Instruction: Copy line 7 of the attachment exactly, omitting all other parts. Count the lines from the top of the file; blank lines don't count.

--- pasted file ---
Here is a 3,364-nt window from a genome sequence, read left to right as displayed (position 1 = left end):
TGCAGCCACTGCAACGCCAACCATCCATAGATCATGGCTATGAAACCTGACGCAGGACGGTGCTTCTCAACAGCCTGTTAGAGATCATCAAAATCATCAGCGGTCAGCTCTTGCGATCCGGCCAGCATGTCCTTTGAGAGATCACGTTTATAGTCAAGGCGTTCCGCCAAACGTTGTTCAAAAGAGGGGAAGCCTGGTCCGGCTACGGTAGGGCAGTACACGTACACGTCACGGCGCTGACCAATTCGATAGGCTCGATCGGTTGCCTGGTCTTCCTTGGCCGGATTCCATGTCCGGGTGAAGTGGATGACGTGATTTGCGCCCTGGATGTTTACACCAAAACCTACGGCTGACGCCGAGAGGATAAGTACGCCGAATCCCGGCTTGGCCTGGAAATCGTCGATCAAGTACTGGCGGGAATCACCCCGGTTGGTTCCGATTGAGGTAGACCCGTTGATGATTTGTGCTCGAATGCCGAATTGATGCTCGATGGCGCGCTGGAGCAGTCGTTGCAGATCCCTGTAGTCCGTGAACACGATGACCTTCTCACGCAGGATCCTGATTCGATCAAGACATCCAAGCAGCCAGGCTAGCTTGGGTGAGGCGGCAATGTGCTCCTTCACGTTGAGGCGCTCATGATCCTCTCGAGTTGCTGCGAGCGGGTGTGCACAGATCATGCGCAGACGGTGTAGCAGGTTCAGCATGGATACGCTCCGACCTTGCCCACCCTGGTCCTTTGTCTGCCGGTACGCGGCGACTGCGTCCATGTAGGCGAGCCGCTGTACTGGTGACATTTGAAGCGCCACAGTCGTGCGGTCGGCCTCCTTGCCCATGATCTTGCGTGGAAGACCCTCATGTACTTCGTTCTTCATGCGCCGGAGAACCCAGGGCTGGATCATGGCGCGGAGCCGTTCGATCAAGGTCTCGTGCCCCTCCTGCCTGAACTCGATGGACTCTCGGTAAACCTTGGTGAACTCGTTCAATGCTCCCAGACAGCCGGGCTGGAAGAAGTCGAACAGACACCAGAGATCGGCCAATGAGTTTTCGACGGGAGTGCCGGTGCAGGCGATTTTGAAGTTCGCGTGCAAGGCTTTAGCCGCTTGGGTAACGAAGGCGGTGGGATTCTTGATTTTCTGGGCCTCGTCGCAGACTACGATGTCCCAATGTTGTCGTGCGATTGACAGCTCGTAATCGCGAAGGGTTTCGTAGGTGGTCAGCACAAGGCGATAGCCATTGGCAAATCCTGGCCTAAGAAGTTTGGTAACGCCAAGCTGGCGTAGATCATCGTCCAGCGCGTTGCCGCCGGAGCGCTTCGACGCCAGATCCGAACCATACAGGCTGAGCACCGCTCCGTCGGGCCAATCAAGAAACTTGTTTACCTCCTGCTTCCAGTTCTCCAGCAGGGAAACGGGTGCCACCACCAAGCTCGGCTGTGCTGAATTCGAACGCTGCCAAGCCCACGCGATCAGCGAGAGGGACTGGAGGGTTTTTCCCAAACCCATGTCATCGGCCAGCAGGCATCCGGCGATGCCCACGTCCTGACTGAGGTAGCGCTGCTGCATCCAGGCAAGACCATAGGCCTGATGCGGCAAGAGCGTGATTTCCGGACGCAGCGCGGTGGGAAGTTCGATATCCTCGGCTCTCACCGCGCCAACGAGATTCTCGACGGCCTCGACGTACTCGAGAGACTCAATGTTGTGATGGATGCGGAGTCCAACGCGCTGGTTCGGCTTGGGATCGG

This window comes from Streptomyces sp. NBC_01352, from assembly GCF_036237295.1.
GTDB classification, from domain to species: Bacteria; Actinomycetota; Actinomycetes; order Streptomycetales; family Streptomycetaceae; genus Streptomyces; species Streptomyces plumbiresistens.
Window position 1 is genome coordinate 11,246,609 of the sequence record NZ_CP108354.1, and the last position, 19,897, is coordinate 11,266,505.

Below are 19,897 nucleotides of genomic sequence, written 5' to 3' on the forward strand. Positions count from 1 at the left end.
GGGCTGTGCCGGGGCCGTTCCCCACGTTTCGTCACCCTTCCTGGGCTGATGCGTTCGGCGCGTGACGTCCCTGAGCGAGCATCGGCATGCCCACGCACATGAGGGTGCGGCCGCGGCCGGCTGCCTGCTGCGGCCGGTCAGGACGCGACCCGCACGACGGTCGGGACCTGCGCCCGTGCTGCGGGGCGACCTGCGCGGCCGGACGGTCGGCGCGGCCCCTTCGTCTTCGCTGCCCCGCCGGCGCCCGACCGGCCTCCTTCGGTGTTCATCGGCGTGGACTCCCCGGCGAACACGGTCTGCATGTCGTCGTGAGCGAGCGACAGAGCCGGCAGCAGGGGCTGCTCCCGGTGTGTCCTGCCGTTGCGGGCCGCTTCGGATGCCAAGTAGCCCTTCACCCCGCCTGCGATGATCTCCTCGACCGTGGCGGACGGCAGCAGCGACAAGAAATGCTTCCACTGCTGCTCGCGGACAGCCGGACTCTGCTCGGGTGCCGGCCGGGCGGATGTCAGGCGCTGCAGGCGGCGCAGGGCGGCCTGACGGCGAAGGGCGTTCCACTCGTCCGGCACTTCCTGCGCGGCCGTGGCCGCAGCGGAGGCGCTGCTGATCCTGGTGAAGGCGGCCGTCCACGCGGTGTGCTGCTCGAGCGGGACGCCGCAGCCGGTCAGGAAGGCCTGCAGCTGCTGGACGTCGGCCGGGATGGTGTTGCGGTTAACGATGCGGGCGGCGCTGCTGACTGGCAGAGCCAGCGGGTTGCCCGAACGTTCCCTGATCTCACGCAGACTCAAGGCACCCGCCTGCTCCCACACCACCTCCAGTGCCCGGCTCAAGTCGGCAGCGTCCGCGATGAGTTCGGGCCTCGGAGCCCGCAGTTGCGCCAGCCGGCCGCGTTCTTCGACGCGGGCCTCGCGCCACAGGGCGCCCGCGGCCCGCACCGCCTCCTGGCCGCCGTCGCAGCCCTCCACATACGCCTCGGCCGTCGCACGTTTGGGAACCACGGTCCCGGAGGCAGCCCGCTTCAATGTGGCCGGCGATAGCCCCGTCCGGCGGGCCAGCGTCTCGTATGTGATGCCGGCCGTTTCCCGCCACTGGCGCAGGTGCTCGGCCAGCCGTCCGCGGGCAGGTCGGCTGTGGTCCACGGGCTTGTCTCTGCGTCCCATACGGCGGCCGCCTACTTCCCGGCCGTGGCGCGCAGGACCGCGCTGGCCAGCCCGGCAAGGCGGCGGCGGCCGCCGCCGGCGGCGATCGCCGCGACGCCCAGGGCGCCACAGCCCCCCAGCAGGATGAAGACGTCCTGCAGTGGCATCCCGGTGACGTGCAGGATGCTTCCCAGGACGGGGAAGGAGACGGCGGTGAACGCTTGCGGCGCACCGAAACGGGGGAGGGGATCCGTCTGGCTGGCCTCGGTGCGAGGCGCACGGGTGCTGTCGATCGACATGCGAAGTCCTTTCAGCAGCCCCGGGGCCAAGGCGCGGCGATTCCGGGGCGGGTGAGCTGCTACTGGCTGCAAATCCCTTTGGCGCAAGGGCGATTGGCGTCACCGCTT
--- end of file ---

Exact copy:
GGGCTGTGCCGGGGCCGTTCCCCACGTTTCGTCACCCTTCCTGGGCTGATGCGTTCGGCGCGTGACGTCCCTGAGCGAGCATCGGCATGCCCACGCACATGAGGGTGCGGCCGCGGCCGGCTGCCTGCTGCGGCCGGTCAGGACGCGACCCGCACGACGGTCGGGACCTGCGCCCGTGCTGCGGGGCGACCTGCGCGGCCGGACGGTCGGCGCGGCCCCTTCGTCTTCGCTGCCCCGCCGGCGCCCGACCGGCCTCCTTCGGTGTTCATCGGCGTGGACTCCCCGGCGAACACGGTCTGCATGTCGTCGTGAGCGAGCGACAGAGCCGGCAGCAGGGGCTGCTCCCGGTGTGTCCTGCCGTTGCGGGCCGCTTCGGATGCCAAGTAGCCCTTCACCCCGCCTGCGATGATCTCCTCGACCGTGGCGGACGGCAGCAGCGACAAGAAATGCTTCCACTGCTGCTCGCGGACAGCCGGACTCTGCTCGGGTGCCGGCCGGGCGGATGTCAGGCGCTGCAGGCGGCGCAGGGCGGCCTGACGGCGAAGGGCGTTCCACTCGTCCGGCACTTCCTGCGCGGCCGTGGCCGCAGCGGAGGCGCTGCTGATCCTGGTGAAGGCGGCCGTCCACGCGGTGTGCTGCTCGAGCGGGACGCCGCAGCCGGTCAGGAAGGCCTGCAGCTGCTGGACGTCGGCCGGGATGGTGTTGCGGTTAACGATGCGGGCGGCGCTGCTGACTGGCAGAGCCAGCGGGTTGCCCGAACGTTCCCTGATCTCACGCAGACTCAAGGCACCCGCCTGCTCCCACACCACCTCCAGTGCCCGGCTCAAGTCGGCAGCGTCCGCGATGAGTTCGGGCCTCGGAGCCCGCAGTTGCGCCAGCCGGCCGCGTTCTTCGACGCGGGCCTCGCGCCACAGGGCGCCCGCGGCCCGCACCGCCTCCTGGCCGCCGTCGCAGCCCTCCACATACGCCTCGGCCGTCGCACGTTTGGGAACCACGGTCCCGGAGGCAGCCCGCTTCAATGTGGCCGGCGATAGCCCCGTCCGGCGGGCCAGCGTCTCGTATGTGATGCCGGCCGTTTCCCGCCACTGGCGCAGGTGCTCGGCCAGCCGTCCGCGGGCAGGTCGGCTGTGGTCCACGGGCTTGTCTCTGCGTCCCATACGGCGGCCGCCTACTTCCCGGCCGTGGCGCGCAGGACCGCGCTGGCCAGCCCGGCAAGGCGGCGGCGGCCGCCGCCGGCGGCGATCGCCGCGACGCCCAGGGCGCCACAGCCCCCCAGCAGGATGAAGACGTCCTGCAGTGGCATCCCGGTGACGTGCAGGATGCTTCCCAGGACGGGGAAGGAGACGGCGGTGAACGCTTGCGGCGCACCGAAACGGGGGAGGGGATCCGTCTGGCTGGCCTCGGTGCGAGGCGCACGGGTGCTGTCGATCGACATGCGAAGTCCTTTCAGCAGCCCCGGGGCCAAGGCGCGGCGATTCCGGGGCGGGTGAGCTGCTACTGGCTGCAAATCCCTTTGGCGCAAGGGCGATTGGCGTCACCGCTT